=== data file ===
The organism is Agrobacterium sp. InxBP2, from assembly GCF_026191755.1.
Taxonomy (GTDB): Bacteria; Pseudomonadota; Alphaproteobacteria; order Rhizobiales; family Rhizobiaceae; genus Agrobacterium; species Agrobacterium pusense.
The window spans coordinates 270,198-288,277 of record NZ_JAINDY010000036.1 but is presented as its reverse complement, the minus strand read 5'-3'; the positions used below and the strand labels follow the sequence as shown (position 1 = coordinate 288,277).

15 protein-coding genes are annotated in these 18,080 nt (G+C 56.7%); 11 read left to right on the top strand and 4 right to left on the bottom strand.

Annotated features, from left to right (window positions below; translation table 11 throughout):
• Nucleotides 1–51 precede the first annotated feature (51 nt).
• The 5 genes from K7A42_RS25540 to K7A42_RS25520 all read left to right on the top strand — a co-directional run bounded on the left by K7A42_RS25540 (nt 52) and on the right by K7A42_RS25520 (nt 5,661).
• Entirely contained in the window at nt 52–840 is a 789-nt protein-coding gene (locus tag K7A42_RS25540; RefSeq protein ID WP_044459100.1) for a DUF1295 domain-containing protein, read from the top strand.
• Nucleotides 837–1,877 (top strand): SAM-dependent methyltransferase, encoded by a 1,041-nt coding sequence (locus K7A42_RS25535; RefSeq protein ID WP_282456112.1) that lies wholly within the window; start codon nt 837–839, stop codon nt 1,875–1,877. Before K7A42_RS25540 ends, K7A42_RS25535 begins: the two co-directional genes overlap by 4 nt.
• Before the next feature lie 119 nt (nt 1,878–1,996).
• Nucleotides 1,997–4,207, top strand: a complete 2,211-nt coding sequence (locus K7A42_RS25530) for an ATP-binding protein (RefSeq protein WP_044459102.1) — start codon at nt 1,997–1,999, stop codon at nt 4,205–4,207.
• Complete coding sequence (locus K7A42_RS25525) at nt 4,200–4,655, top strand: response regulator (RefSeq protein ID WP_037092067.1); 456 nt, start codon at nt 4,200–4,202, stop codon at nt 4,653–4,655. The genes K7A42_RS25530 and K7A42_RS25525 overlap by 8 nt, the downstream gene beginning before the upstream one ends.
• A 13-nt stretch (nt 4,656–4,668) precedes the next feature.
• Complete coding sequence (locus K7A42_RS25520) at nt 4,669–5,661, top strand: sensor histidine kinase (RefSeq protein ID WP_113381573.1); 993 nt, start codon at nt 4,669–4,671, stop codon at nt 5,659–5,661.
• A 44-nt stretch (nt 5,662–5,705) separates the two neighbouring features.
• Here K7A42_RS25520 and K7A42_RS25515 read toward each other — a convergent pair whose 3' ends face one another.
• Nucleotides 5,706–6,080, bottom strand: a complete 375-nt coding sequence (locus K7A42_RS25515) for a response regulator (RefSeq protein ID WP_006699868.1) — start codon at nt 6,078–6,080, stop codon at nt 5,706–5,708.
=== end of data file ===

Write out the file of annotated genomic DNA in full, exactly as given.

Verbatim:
The organism is Agrobacterium sp. InxBP2, from assembly GCF_026191755.1.
Taxonomy (GTDB): Bacteria; Pseudomonadota; Alphaproteobacteria; order Rhizobiales; family Rhizobiaceae; genus Agrobacterium; species Agrobacterium pusense.
The window spans coordinates 270,198-288,277 of record NZ_JAINDY010000036.1 but is presented as its reverse complement, the minus strand read 5'-3'; the positions used below and the strand labels follow the sequence as shown (position 1 = coordinate 288,277).

15 protein-coding genes are annotated in these 18,080 nt (G+C 56.7%); 11 read left to right on the top strand and 4 right to left on the bottom strand.

Annotated features, from left to right (window positions below; translation table 11 throughout):
• Nucleotides 1–51 precede the first annotated feature (51 nt).
• The 5 genes from K7A42_RS25540 to K7A42_RS25520 all read left to right on the top strand — a co-directional run bounded on the left by K7A42_RS25540 (nt 52) and on the right by K7A42_RS25520 (nt 5,661).
• Entirely contained in the window at nt 52–840 is a 789-nt protein-coding gene (locus tag K7A42_RS25540; RefSeq protein ID WP_044459100.1) for a DUF1295 domain-containing protein, read from the top strand.
• Nucleotides 837–1,877 (top strand): SAM-dependent methyltransferase, encoded by a 1,041-nt coding sequence (locus K7A42_RS25535; RefSeq protein ID WP_282456112.1) that lies wholly within the window; start codon nt 837–839, stop codon nt 1,875–1,877. Before K7A42_RS25540 ends, K7A42_RS25535 begins: the two co-directional genes overlap by 4 nt.
• Before the next feature lie 119 nt (nt 1,878–1,996).
• Nucleotides 1,997–4,207, top strand: a complete 2,211-nt coding sequence (locus K7A42_RS25530) for an ATP-binding protein (RefSeq protein WP_044459102.1) — start codon at nt 1,997–1,999, stop codon at nt 4,205–4,207.
• Complete coding sequence (locus K7A42_RS25525) at nt 4,200–4,655, top strand: response regulator (RefSeq protein ID WP_037092067.1); 456 nt, start codon at nt 4,200–4,202, stop codon at nt 4,653–4,655. The genes K7A42_RS25530 and K7A42_RS25525 overlap by 8 nt, the downstream gene beginning before the upstream one ends.
• A 13-nt stretch (nt 4,656–4,668) precedes the next feature.
• Complete coding sequence (locus K7A42_RS25520) at nt 4,669–5,661, top strand: sensor histidine kinase (RefSeq protein ID WP_113381573.1); 993 nt, start codon at nt 4,669–4,671, stop codon at nt 5,659–5,661.
• A 44-nt stretch (nt 5,662–5,705) separates the two neighbouring features.
• Here K7A42_RS25520 and K7A42_RS25515 read toward each other — a convergent pair whose 3' ends face one another.
• Nucleotides 5,706–6,080, bottom strand: a complete 375-nt coding sequence (locus K7A42_RS25515) for a response regulator (RefSeq protein ID WP_006699868.1) — start codon at nt 6,078–6,080, stop codon at nt 5,706–5,708.